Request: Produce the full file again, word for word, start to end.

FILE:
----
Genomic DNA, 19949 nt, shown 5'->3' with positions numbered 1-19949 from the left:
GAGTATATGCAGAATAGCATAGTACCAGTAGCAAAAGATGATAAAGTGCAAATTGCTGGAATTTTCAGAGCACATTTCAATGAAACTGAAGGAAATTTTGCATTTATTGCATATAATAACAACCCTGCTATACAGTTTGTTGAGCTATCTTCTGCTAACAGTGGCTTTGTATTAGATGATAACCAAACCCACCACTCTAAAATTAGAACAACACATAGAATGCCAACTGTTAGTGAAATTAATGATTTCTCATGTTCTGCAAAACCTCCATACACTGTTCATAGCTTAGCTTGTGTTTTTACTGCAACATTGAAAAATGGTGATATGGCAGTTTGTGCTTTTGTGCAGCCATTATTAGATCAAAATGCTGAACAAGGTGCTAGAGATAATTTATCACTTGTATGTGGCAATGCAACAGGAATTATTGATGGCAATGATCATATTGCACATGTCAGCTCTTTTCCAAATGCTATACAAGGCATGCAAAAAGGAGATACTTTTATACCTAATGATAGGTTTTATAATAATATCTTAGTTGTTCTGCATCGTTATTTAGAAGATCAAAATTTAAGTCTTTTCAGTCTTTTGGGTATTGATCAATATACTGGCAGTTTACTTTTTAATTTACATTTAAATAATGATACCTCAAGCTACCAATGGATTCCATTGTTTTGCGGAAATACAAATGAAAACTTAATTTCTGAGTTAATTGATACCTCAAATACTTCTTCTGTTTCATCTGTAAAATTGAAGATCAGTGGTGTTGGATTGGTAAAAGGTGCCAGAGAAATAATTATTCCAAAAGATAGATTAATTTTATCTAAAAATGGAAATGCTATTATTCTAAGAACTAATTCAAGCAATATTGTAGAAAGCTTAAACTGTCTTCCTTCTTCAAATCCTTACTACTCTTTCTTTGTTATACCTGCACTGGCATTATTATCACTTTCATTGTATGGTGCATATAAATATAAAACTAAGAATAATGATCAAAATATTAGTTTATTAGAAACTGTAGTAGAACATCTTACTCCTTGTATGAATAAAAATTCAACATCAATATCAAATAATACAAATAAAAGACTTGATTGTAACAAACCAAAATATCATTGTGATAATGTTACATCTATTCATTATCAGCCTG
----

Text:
Genomic DNA, 19949 nt, shown 5'->3' with positions numbered 1-19949 from the left:
GAGTATATGCAGAATAGCATAGTACCAGTAGCAAAAGATGATAAAGTGCAAATTGCTGGAATTTTCAGAGCACATTTCAATGAAACTGAAGGAAATTTTGCATTTATTGCATATAATAACAACCCTGCTATACAGTTTGTTGAGCTATCTTCTGCTAACAGTGGCTTTGTATTAGATGATAACCAAACCCACCACTCTAAAATTAGAACAACACATAGAATGCCAACTGTTAGTGAAATTAATGATTTCTCATGTTCTGCAAAACCTCCATACACTGTTCATAGCTTAGCTTGTGTTTTTACTGCAACATTGAAAAATGGTGATATGGCAGTTTGTGCTTTTGTGCAGCCATTATTAGATCAAAATGCTGAACAAGGTGCTAGAGATAATTTATCACTTGTATGTGGCAATGCAACAGGAATTATTGATGGCAATGATCATATTGCACATGTCAGCTCTTTTCCAAATGCTATACAAGGCATGCAAAAAGGAGATACTTTTATACCTAATGATAGGTTTTATAATAATATCTTAGTTGTTCTGCATCGTTATTTAGAAGATCAAAATTTAAGTCTTTTCAGTCTTTTGGGTATTGATCAATATACTGGCAGTTTACTTTTTAATTTACATTTAAATAATGATACCTCAAGCTACCAATGGATTCCATTGTTTTGCGGAAATACAAATGAAAACTTAATTTCTGAGTTAATTGATACCTCAAATACTTCTTCTGTTTCATCTGTAAAATTGAAGATCAGTGGTGTTGGATTGGTAAAAGGTGCCAGAGAAATAATTATTCCAAAAGATAGATTAATTTTATCTAAAAATGGAAATGCTATTATTCTAAGAACTAATTCAAGCAATATTGTAGAAAGCTTAAACTGTCTTCCTTCTTCAAATCCTTACTACTCTTTCTTTGTTATACCTGCACTGGCATTATTATCACTTTCATTGTATGGTGCATATAAATATAAAACTAAGAATAATGATCAAAATATTAGTTTATTAGAAACTGTAGTAGAACATCTTACTCCTTGTATGAATAAAAATTCAACATCAATATCAAATAATACAAATAAAAGACTTGATTGTAACAAACCAAAATATCATTGTGATAATGTTACATCTATTCATTATCAGCCTG